Speaking a second language is like snowboarding switch.
We know what we want to say in our minds, but it’s really hard to make it actually happen!
In most cases, we feel more comfortable in our natural stance, and in our first language!
The use of language is fundamentally important in snowboard instructing. As instructors we are all engaged in the art of efficient and effective language use to help our students progress.
Now, imagine doing it in a second language!
Why do you care?
Well, maybe you’re an evaluator who has had second language speakers in a course. Or maybe you’re the candidate who speaks English or French as a second language!
Understanding yourself, or your candidates, as language learners can help you both navigate the confusion, frustration, and courage it takes to acquire, refine and use new language on a course.
Let’s draw some parallels between learning snowboarding and learning a language.
When learning a new snowboarding skill, riders progress through The Skill Development Model (I.A.R.C.C.V., p.92 in the Reference Guide) This is also true in language learning!
Let’s say you learn a new term like “shred the gnar”. You’re going to have to hear it for the first time (Initiation), learn what it means (Acquisition), use it naturally without hesitation in the correct social context (Refinement) and then make it your own, “Hop on the shred-train to gnar-town!” (Creative Variation).
The equivalent of snowboarding Skill Levels (Beginner, Novice, etc.) are referred to as Language Proficiency Profiles or CEFR Profiles. CEFR is kind of like the ISIA. To give you an idea of the values of the levels, most universities require a B1 proficiency for admission.
Lastly, the language learning equivalent of Riding Skills (Position & Balance, Pivot, etc.) are Reception, Production, Interaction and Mediation. These can even be broken down into sub-components just like Riding Skills! Neat, eh?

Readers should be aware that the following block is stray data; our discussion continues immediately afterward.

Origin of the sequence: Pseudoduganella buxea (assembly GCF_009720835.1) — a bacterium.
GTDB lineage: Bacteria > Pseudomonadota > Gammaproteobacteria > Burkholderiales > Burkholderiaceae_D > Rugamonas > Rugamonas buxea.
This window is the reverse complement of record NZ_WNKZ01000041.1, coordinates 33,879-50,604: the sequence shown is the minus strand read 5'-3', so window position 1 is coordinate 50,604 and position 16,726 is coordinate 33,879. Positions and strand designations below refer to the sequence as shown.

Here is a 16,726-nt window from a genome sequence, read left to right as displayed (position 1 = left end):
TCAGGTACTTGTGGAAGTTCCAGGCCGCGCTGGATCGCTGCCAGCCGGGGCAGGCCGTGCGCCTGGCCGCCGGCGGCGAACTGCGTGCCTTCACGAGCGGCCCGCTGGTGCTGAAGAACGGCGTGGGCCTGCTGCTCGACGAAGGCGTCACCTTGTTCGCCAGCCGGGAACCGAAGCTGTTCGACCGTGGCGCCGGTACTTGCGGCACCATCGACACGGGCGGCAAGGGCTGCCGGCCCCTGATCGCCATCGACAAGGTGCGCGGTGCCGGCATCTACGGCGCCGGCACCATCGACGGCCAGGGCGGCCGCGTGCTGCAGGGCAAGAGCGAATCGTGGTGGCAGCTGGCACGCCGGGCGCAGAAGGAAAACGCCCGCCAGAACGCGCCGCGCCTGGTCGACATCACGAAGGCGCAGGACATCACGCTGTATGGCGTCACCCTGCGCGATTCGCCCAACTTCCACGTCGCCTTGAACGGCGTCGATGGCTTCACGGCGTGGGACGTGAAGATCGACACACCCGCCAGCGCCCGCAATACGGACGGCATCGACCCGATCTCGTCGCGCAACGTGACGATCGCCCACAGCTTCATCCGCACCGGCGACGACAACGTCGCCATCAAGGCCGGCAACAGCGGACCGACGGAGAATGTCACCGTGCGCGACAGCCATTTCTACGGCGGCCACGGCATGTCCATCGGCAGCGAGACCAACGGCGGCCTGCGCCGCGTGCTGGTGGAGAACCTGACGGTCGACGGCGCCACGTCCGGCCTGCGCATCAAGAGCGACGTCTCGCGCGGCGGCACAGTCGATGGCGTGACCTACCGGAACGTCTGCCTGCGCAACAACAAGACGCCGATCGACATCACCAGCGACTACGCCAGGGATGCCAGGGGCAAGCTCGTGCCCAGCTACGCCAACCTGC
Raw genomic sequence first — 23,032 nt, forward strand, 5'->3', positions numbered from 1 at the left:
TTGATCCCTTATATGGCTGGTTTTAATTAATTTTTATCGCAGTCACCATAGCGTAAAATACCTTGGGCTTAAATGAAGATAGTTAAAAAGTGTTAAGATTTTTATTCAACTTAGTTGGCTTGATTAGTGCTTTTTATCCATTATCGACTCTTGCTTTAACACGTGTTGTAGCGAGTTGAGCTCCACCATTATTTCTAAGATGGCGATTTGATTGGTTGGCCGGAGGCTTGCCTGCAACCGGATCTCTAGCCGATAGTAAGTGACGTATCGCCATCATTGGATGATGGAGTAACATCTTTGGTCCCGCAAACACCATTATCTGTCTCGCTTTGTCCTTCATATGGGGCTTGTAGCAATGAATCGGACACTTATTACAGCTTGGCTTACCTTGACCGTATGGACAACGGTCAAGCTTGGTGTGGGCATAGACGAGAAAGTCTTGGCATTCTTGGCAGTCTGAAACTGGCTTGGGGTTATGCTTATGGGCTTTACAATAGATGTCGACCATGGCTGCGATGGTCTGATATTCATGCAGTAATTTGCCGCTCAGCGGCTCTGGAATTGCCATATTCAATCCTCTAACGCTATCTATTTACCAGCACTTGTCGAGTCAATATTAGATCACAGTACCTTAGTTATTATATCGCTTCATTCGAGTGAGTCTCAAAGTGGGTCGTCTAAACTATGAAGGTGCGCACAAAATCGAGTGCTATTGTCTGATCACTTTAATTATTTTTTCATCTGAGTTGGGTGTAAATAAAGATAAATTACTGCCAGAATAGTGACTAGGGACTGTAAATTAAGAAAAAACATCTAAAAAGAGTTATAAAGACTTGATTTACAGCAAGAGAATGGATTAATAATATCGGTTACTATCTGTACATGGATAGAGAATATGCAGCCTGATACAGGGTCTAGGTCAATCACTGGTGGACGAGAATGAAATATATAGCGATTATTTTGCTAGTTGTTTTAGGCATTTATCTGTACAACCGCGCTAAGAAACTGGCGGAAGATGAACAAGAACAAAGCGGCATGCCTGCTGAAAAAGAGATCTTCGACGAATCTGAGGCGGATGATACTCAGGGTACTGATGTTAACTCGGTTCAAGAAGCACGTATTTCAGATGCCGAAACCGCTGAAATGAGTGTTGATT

So, as an evaluator listening to your second language speaking candidates delivering their lessons, try thinking about where they are in their linguistic development. Are they showing an A1 proficiency or is it B1?To expect C2 means we’re expecting Creative Variation. Is that a fair expectation?
As evaluators we simply need to think of the Teaching Assessment Criteria found in the course guides. Was the technical content explained clearly?Was there positive, safe and goal-oriented leadership?Was there relevant and clear feedback?
We can deliver a better experience for second-language candidates on course is by:
- Giving them scenarios in advance so that they can rehearse and encourage them to write out their lessons at home for the next day. Spontaneous and reactive language use is an A2+ / B1 Interaction proficiency.
- We should use questions! In language teaching we call them CCQs (Concept Checking Questions). Telling Doesn’t Ensure Learning is especially true of second-language speakers.
- Lastly, we can be aware of our own language. Remember, they’re not only “speaking switch”, they’re “listening switch” as well.Awareness of the complexity of our sentences, the speed and clarity with which we deliver them, and repetition of key points can translate into success.
If you’re the candidate speaking your first language or not, preparing for success starts before Day 1 of the course. So, what can you do to prepare for success?
- Practice - Think about the scenarios you’ll teach on your CASI course (Kids, Adults, Athletic, Non-Athletic, etc.) Write your lessons down on paper, read them out loud and time yourself.
- Coaching - Check your lessons with a professional coach and get feedback. Snowboardteacher.com offers online coaching with CASI evaluators and Self-Study programs. Candidates who take training before coming to a course do better. It’s a fact.
If you have any questions about language and snowboarding or are ready to get prepared for your next CASI course, send me an email at [email protected]. My team and I are ready to help you succeed!
And remember, being stoked on snowboarding transcends all languages!
Head Coach | snowboardteacher.com